Abstract
That Conrad was familiar with Schopenhauer’s philosophy has been proposed by literary scholars and seconded, in passing, by philosophers. This has resulted in one-way studies of literary influence. This thesis is instead a two-way study in the philosophy of literature. It shows how Schopenhauer’s philosophy can illuminate Conrad’s fiction and how the fiction can become an analytical tool for exploring the philosophy. There are two strands in Schopenhauer’s philosophy. One is uncompromisingly concerned with salvation and will-denial. The second focuses on self-knowledge and character, which leads to self-fulfilment and accommodation with the world. It is the latter strand, with character at its core, where the interests of the philosopher and creative writer coincide. My methodology is different from previous studies in that I propose Conrad’s direct source for Schopenhauer was not The World as Will and Idea but his essays, which are directed more towards the worldly strand of his philosophy. I argue that the use by literary scholars of Schopenhauer’s magnum opus as Conrad’s direct source has diverted them from his main area of interest in the philosophy, namely its approach to self-knowledge and character, and that this misplaced focus has tended to distort interpretations of his fiction.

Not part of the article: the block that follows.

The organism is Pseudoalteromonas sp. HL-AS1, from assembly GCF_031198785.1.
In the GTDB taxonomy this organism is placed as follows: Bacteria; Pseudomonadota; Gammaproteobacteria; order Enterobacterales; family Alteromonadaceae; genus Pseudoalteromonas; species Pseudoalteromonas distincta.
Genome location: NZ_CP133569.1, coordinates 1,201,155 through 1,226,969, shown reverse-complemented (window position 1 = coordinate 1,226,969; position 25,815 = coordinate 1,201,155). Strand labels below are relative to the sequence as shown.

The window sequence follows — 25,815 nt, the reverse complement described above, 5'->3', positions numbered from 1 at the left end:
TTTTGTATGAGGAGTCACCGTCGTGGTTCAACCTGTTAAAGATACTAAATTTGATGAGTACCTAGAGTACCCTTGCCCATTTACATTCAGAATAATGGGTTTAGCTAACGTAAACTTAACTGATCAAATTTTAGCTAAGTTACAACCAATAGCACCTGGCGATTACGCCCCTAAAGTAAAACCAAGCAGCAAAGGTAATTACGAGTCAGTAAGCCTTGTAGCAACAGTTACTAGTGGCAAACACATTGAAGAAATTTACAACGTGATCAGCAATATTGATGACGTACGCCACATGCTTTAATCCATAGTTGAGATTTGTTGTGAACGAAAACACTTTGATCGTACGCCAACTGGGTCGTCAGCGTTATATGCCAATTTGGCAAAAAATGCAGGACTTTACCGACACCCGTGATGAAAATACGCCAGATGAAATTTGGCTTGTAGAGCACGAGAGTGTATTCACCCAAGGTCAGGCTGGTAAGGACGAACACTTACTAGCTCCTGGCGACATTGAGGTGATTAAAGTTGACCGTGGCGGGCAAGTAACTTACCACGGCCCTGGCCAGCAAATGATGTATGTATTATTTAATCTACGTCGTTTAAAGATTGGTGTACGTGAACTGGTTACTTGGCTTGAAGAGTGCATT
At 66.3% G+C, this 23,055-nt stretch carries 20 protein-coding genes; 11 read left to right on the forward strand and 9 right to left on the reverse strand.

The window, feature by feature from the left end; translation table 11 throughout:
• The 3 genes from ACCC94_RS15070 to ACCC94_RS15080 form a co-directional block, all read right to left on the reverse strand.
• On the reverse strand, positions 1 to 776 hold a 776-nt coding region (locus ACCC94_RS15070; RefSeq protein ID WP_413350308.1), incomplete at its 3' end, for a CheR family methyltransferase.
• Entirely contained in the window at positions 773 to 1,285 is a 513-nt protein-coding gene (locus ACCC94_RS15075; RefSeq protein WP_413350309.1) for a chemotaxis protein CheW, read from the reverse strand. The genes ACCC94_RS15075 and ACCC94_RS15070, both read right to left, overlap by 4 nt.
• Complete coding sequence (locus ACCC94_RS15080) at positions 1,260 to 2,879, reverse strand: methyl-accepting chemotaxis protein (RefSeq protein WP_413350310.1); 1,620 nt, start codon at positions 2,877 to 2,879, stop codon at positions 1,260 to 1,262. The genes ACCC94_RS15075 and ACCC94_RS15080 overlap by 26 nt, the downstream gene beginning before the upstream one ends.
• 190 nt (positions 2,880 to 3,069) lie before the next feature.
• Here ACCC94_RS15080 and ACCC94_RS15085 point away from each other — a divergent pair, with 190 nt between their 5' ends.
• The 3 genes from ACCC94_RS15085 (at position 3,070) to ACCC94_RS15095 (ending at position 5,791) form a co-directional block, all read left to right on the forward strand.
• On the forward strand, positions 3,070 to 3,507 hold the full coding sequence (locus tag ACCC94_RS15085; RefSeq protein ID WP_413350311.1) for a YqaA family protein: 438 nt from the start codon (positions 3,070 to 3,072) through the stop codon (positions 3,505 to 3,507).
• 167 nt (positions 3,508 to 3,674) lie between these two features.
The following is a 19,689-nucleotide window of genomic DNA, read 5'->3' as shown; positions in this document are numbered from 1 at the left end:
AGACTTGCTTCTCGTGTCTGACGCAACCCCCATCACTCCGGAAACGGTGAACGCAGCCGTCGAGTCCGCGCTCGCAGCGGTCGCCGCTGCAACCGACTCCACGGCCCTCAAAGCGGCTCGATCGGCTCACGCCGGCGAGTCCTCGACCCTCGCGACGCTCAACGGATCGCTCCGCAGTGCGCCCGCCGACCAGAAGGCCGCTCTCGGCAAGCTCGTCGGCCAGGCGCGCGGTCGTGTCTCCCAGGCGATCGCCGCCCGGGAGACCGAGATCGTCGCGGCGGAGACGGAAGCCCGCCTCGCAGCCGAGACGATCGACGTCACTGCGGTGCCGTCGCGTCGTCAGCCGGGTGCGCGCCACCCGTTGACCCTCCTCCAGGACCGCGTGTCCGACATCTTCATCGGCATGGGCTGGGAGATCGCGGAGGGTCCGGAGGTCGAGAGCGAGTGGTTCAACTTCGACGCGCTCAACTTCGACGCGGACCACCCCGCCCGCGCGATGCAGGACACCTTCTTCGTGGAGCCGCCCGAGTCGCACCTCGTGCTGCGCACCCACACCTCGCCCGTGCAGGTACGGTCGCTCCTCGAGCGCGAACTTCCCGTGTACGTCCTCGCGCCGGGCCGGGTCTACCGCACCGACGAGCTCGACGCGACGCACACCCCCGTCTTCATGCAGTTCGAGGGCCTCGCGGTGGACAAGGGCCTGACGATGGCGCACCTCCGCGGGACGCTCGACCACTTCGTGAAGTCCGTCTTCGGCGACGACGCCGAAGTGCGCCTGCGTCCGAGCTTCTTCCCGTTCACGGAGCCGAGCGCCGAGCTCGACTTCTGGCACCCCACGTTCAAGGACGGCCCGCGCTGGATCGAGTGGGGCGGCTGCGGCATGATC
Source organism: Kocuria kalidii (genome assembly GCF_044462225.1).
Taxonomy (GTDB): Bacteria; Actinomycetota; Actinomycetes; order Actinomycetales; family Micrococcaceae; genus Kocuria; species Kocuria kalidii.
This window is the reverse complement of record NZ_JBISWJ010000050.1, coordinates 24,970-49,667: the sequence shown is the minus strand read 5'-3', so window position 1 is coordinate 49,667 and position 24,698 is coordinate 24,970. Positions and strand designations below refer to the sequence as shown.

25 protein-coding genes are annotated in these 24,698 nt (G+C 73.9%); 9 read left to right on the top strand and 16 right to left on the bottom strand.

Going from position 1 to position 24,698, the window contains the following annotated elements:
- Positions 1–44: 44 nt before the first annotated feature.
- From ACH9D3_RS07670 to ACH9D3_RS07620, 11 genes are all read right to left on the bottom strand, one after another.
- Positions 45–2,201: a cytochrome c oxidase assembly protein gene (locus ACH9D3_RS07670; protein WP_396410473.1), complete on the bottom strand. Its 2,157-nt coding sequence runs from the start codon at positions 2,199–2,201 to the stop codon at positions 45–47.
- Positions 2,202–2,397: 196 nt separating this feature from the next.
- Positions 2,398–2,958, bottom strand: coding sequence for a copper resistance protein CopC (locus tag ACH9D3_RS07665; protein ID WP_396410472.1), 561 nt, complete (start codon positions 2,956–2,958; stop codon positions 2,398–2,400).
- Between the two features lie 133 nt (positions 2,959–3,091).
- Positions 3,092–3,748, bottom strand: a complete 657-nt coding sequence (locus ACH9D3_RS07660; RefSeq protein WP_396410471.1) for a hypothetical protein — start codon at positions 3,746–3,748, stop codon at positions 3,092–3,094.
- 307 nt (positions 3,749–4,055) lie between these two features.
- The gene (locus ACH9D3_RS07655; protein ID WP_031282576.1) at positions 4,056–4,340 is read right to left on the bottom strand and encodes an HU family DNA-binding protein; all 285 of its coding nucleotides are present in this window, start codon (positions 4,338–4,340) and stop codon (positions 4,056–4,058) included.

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Critique of Pure Reason.I. Kant - 1787/1998 - Philosophy 59 (230):555-557.
Freedom Evolves.Daniel Dennett - 2003 - Viking Press.
Moral Luck.B. A. O. Williams & T. Nagel - 1976 - Aristotelian Society Supplementary Volume 50:115 - 151.

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